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Capacity building for sustainable development

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Abstract:

Capacity Building for Sustainable Development
This paper presents a model for capacity building with women in rural Tanzania and Zambia that has evolved over the last six years. It is rooted in development theories that emphasize inclusivity when working in developing countries. Sustainable Livelihoods Approach is one of those frameworks that introduce many factors and relationships that are often missing from conventional reductionist approaches to change and empowerment. It can provide important insights about the reality that rural households, especially poor rural women face. The Millennium Report indicates that notwithstanding the progress in developing regions, girls in the poorest 20 per cent of households are 3.5 times more likely to be out of school than girls in the richest households and four times more likely to be out of school than boys from the richest households. Gender equality and the empowerment of women are at the heart of the MDGs and are preconditions for overcoming poverty, hunger and disease. It is increasingly clear that women’s voices and experience must be heard in the local and national agendas of all countries. A major step in reaching that reality is building the leadership capacity of girls and women throughout the globe. Yet achieving this goal in a collaborative and culturally sensitive way is a difficult task and one that many developmental processes fail to accomplish.
The paper will present the foundational principles for the model: Social Empowerment; Local Ownership; and Sustainability, which served as the guiding force in developing a collaborative process that demonstrated change in women’s lives and promoted sustainable development for women and their families. It will elaborate on the process as it evolved into a workable model for capacity building in a cross-cultural environment and conclude with lessons learned.
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Name: 55th Annual Conference of the Comparative and International Education Society
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http://www.cies.us


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URL: http://citation.allacademic.com/meta/p492305_index.html
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MLA Citation:

Ettling, Dorothy. and Gonzalez, Ada. "Capacity building for sustainable development" Paper presented at the annual meeting of the 55th Annual Conference of the Comparative and International Education Society, Fairmont Le Reine Elizabeth, Montreal, Quebec, Canada, Apr 30, 2011 <Not Available>. 2014-11-26 <http://citation.allacademic.com/meta/p492305_index.html>

APA Citation:

Ettling, D. and Gonzalez, A. A. , 2011-04-30 "Capacity building for sustainable development" Paper presented at the annual meeting of the 55th Annual Conference of the Comparative and International Education Society, Fairmont Le Reine Elizabeth, Montreal, Quebec, Canada <Not Available>. 2014-11-26 from http://citation.allacademic.com/meta/p492305_index.html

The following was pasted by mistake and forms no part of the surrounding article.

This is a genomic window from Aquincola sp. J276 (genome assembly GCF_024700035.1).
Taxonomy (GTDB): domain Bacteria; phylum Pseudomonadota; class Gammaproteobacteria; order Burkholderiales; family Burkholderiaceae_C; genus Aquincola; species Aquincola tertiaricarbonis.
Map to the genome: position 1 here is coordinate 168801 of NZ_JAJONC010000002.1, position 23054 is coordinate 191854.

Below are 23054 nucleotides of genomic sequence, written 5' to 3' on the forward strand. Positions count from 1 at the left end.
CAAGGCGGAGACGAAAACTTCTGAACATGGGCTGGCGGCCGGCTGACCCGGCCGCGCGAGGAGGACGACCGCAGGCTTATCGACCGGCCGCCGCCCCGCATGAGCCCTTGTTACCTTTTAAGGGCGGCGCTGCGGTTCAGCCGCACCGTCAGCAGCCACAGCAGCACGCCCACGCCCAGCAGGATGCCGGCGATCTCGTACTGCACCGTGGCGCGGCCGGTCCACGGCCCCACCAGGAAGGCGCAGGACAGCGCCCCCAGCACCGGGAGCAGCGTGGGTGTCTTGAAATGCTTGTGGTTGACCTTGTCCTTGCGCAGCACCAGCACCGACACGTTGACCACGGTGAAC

Publication Type: Conference Paper/Unpublished Manuscript
Review Method: Peer Reviewed
Abstract: Capacity Building for Sustainable Development
This paper presents a model for capacity building with women in rural Tanzania and Zambia that has evolved over the last six years. It is rooted in development theories that emphasize inclusivity when working in developing countries. Sustainable Livelihoods Approach is one of those frameworks that introduce many factors and relationships that are often missing from conventional reductionist approaches to change and empowerment. It can provide important insights about the reality that rural households, especially poor rural women face. The Millennium Report indicates that notwithstanding the progress in developing regions, girls in the poorest 20 per cent of households are 3.5 times more likely to be out of school than girls in the richest households and four times more likely to be out of school than boys from the richest households. Gender equality and the empowerment of women are at the heart of the MDGs and are preconditions for overcoming poverty, hunger and disease. It is increasingly clear that women’s voices and experience must be heard in the local and national agendas of all countries. A major step in reaching that reality is building the leadership capacity of girls and women throughout the globe. Yet achieving this goal in a collaborative and culturally sensitive way is a difficult task and one that many developmental processes fail to accomplish.
The paper will present the foundational principles for the model: Social Empowerment; Local Ownership; and Sustainability, which served as the guiding force in developing a collaborative process that demonstrated change in women’s lives and promoted sustainable development for women and their families. It will elaborate on the process as it evolved into a workable model for capacity building in a cross-cultural environment and conclude with lessons learned.


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Indigenous knowledges, sustainable development and the environment: implications for research, education and capacity building


 
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